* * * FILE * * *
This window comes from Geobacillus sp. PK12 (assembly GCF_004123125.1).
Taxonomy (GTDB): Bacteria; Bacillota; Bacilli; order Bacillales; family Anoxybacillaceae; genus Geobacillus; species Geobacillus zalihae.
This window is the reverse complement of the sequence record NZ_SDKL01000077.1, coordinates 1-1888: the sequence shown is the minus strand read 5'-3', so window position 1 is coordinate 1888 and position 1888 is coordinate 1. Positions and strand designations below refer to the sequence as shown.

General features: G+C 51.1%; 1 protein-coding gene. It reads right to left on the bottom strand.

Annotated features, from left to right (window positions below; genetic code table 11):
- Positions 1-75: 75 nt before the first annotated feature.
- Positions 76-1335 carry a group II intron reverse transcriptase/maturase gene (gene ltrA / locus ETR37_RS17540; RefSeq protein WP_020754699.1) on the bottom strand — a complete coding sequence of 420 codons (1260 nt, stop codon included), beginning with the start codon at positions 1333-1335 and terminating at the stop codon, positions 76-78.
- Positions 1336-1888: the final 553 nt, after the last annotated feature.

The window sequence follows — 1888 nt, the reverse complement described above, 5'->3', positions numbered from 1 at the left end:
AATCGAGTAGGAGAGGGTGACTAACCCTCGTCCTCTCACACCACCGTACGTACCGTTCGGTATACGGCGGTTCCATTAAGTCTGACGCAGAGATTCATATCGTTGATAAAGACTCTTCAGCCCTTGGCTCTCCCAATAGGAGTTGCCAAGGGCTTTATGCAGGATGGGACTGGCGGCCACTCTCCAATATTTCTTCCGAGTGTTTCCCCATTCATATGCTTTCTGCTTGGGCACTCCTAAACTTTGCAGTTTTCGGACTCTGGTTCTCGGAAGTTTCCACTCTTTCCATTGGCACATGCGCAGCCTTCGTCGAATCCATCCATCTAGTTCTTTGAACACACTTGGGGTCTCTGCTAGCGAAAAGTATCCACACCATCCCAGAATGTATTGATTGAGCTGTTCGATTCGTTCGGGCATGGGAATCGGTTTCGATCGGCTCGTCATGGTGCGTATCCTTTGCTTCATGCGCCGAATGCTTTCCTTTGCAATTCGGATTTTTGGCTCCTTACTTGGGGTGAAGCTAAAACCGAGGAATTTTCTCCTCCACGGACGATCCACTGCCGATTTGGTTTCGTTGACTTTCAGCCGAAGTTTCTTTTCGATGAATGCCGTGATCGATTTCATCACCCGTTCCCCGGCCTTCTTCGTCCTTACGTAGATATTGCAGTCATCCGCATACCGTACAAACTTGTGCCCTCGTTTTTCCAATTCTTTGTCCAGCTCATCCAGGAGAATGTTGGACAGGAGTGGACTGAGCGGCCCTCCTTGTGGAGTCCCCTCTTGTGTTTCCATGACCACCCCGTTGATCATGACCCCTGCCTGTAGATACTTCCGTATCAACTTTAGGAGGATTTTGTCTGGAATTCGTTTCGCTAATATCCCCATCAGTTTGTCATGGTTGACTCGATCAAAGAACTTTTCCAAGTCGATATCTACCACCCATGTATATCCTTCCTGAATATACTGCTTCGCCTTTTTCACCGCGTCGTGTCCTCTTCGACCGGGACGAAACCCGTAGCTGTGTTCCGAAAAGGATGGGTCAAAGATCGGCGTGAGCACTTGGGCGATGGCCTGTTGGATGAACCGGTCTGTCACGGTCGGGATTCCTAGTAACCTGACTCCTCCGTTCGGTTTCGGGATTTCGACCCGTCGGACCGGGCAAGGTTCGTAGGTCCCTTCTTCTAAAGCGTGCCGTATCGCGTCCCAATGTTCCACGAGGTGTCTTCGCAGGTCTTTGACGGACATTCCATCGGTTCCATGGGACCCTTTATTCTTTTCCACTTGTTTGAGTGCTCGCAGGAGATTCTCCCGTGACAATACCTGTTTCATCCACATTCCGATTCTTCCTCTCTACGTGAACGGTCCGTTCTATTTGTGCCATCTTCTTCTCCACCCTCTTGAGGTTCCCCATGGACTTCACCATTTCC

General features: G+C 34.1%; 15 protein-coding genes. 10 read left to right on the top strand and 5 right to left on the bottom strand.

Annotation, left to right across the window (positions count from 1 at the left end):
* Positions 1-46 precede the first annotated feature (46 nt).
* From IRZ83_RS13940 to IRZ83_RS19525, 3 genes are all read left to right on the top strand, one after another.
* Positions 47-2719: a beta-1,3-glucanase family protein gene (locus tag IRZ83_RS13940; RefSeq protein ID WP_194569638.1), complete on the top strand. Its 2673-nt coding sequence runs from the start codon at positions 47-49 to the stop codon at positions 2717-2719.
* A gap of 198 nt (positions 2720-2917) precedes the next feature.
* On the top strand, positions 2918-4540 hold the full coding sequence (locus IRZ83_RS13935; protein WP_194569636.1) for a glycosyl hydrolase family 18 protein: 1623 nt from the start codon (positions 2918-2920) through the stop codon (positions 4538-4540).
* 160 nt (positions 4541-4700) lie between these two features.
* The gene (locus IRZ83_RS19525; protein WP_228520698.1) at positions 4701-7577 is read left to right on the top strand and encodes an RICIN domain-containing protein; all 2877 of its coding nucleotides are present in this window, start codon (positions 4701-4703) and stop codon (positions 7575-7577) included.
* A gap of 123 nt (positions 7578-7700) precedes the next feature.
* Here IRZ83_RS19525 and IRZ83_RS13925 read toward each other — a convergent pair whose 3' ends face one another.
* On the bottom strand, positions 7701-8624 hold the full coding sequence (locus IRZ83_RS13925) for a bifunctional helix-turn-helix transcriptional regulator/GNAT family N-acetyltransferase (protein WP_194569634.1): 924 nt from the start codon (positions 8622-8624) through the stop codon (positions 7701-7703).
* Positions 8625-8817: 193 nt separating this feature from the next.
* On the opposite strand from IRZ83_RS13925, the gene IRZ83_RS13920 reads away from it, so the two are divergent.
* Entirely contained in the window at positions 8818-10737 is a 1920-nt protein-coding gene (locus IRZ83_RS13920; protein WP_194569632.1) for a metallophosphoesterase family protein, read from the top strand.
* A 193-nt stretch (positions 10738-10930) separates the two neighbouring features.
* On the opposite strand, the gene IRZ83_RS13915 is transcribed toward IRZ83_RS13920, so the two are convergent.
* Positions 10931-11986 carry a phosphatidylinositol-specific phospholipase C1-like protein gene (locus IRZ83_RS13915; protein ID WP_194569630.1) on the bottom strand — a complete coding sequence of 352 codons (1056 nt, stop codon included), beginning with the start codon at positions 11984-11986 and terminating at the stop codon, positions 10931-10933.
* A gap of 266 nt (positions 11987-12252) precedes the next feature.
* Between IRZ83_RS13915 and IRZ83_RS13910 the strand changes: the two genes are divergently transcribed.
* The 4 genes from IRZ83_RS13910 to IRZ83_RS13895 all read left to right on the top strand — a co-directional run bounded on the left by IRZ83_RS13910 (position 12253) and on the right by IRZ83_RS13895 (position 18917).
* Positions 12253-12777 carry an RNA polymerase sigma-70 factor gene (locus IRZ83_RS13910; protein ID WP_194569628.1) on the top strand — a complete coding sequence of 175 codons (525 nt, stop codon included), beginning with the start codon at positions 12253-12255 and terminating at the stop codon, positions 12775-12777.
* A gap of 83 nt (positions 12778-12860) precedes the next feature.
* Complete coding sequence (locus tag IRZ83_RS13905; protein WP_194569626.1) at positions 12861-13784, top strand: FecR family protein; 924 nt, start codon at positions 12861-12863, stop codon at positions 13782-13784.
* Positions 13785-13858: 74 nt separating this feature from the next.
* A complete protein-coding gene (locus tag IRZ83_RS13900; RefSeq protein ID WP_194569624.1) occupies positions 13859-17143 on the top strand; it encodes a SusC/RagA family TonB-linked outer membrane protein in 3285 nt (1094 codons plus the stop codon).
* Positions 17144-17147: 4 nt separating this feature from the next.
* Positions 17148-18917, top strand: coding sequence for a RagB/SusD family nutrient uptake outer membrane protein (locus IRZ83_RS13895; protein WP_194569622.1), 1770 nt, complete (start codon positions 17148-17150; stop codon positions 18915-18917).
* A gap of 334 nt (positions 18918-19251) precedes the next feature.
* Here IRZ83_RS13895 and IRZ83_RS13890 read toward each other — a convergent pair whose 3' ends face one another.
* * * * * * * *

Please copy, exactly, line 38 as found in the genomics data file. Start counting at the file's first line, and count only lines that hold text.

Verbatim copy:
* Positions 17148-18917, top strand: coding sequence for a RagB/SusD family nutrient uptake outer membrane protein (locus IRZ83_RS13895; protein WP_194569622.1), 1770 nt, complete (start codon positions 17148-17150; stop codon positions 18915-18917).